ATL generated 60 per cent of its total revenue from non-aviation activities, compared to the lowest-ranked North American airport Chicago's O'Hare International Airport (ORD), which derived only 34 per cent of its income from alternative sources.
The Air Transport Research Society (ATRS), headquartered at Sauder, has released the 2011 ATRS Global Airport Benchmarking Report comparing the fiscal efficiency of 156 airports and 19 airport groups in North America, Europe, Latin America and the Asia-Pacific.
The report, produced by a team of international aviation academics led by Sauder researcher Tae Oum, reveals that airports in Atlanta, Copenhagen, Oslo, Hong Kong and Sydney are the leaders in their respective continents for efficiency among international airports serving more than 15 million passengers a year.
The airport that made the biggest gain in efficiency in the 2011 ATRS report was China's Guangzhou Bai Yun (CAN), which recorded a massive boost in efficiency of 31.9 per cent from the previous year. This pushed the airport up the ranking to third place in the Asia-Pacific region from its previous ranking of ninth in 2010.
"Our report shows that the world's most efficient airports are supplementing core income with money generated through non-aeronautical revenue streams, such as parking, office rentals, retail activity and real estate development," says Prof. Oum, president of ATRS.
"Our benchmarking report also shows that more efficient airports tend to offer lower aircraft landing fees and passenger terminal charges, ultimately leaving more money in the pockets of travellers," says Oum.
Hartsfield-Jackson's diverse revenue streams allowed it to offer some of the lowest landing fees in the in North America for international flights, charging $376 for a Boeing 767 to land in 2010.
"The ATRS airport benchmarking study has been instrumental for management of airports around the world," says Mario Diaz, executive director of the Houston Airports System and former deputy general manager of Hartsfield-Jackson Atlanta International Airport. "This research helps to reduce aircraft landing fees by improving efficiency of operations, increasing non-aeronautical revenue sources and exploring avenues to outsource non-critical airport activities and services."
Among Canadian airports, Vancouver International Airport (YVR) ranked highest in efficiency among those serving more than 15 million passengers per year, coming in at sixth in North America. For airports serving less than 15 million passengers per year, Calgary (YYC) was the highest ranked Canadian airport at fourth in North America.
Considered the most comprehensive independent evaluation of global airport performance, ATRS Global Airport Benchmarking Report ranks efficiency using a ratio that divides the total number of aircraft movements, passenger and cargo volumes and non-aeronautical revenue generation by full-time equivalent labour costs and other operational expenses, including outsourced services.
Findings of the 2011 report are based on analysis of data from 2009 collected by the ATRS research team and guided by 14 leading academics from Asia, Europe, North America and Australia.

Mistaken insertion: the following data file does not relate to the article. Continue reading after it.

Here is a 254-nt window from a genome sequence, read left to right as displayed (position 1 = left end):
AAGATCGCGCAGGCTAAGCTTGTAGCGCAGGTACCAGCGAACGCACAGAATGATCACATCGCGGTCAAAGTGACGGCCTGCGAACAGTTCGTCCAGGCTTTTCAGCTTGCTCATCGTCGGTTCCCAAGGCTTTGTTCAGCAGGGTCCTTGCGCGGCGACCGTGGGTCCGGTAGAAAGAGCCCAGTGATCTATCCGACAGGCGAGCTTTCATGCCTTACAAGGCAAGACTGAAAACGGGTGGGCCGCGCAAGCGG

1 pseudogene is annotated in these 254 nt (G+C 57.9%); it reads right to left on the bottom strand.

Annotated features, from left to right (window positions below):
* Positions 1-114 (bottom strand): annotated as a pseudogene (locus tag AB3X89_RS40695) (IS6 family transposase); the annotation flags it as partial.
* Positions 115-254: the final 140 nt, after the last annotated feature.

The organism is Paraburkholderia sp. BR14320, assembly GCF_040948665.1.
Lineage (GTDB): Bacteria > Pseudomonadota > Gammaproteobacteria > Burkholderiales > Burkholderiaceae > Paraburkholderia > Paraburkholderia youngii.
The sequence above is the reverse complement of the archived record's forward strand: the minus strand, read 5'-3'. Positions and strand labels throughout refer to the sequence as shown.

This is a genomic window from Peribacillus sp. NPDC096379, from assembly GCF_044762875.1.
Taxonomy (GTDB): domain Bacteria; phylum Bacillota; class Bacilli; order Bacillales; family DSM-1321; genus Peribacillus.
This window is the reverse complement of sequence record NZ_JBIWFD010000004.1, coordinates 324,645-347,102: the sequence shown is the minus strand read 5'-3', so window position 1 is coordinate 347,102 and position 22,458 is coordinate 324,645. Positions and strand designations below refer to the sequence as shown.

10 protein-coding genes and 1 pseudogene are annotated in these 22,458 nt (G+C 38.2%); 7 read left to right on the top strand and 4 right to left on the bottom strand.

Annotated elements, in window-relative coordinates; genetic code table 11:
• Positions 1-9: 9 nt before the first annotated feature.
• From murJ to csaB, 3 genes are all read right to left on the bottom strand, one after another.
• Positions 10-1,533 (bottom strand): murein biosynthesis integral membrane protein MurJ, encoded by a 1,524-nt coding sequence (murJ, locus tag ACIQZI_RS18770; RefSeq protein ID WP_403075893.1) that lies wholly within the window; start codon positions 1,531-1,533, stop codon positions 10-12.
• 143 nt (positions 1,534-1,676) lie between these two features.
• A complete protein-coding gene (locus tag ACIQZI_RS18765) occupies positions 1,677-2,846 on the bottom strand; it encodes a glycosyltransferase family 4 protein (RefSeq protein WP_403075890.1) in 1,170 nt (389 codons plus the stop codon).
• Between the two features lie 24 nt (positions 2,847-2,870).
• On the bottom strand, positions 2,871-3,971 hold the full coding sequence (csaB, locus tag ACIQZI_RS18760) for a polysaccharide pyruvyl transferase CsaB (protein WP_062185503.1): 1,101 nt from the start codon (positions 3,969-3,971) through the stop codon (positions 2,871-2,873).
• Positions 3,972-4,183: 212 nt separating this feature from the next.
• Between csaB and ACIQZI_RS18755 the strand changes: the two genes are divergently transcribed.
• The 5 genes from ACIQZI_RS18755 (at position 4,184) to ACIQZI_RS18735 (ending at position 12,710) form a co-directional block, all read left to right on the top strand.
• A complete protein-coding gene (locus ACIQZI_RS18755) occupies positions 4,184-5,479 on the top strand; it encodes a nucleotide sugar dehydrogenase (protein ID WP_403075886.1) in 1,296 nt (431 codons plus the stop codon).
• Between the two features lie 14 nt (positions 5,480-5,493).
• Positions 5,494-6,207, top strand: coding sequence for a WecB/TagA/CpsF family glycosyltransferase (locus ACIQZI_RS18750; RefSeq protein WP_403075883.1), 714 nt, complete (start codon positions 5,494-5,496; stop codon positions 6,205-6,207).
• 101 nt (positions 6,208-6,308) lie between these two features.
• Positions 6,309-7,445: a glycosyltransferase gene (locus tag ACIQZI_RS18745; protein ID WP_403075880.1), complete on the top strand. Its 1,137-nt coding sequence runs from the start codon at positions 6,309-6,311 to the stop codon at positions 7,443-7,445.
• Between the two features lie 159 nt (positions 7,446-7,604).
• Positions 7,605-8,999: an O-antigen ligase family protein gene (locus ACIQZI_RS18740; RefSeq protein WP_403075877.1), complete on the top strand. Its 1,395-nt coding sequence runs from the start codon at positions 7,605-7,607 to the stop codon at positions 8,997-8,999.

The World's Most Efficient International Airports
More than 15 million annual passengersHartsfield–Jackson Atlanta International Airport
Obstructing the ‘inner eye’
07.07.2017 | Friedrich-Schiller-Universität Jena
Drone vs. truck deliveries: Which create less carbon pollution?
31.05.2017 | University of Washington
Physicists have developed a new technique that uses electrical voltages to control the electron spin on a chip. The newly-developed method provides protection from spin decay, meaning that the contained information can be maintained and transmitted over comparatively large distances, as has been demonstrated by a team from the University of Basel’s Department of Physics and the Swiss Nanoscience Institute. The results have been published in Physical Review X.
For several years, researchers have been trying to use the spin of an electron to store and transmit information. The spin of each electron is always coupled...
What is the mass of a proton? Scientists from Germany and Japan successfully did an important step towards the most exact knowledge of this fundamental constant. By means of precision measurements on a single proton, they could improve the precision by a factor of three and also correct the existing value.
To determine the mass of a single proton still more accurate – a group of physicists led by Klaus Blaum and Sven Sturm of the Max Planck Institute for Nuclear...
The research team of Prof. Dr. Oliver Einsle at the University of Freiburg's Institute of Biochemistry has long been exploring the functioning of nitrogenase....
A one trillion tonne iceberg - one of the biggest ever recorded -- has calved away from the Larsen C Ice Shelf in Antarctica, after a rift in the ice,...
Physics supports biology: Researchers from PTB have developed a model system to investigate friction phenomena with atomic precision
Friction: what you want from car brakes, otherwise rather a nuisance. In any case, it is useful to know as precisely as possible how friction phenomena arise –...
21.07.2017 | Event News
19.07.2017 | Event News
12.07.2017 | Event News
21.07.2017 | Earth Sciences
21.07.2017 | Power and Electrical Engineering
21.07.2017 | Physics and Astronomy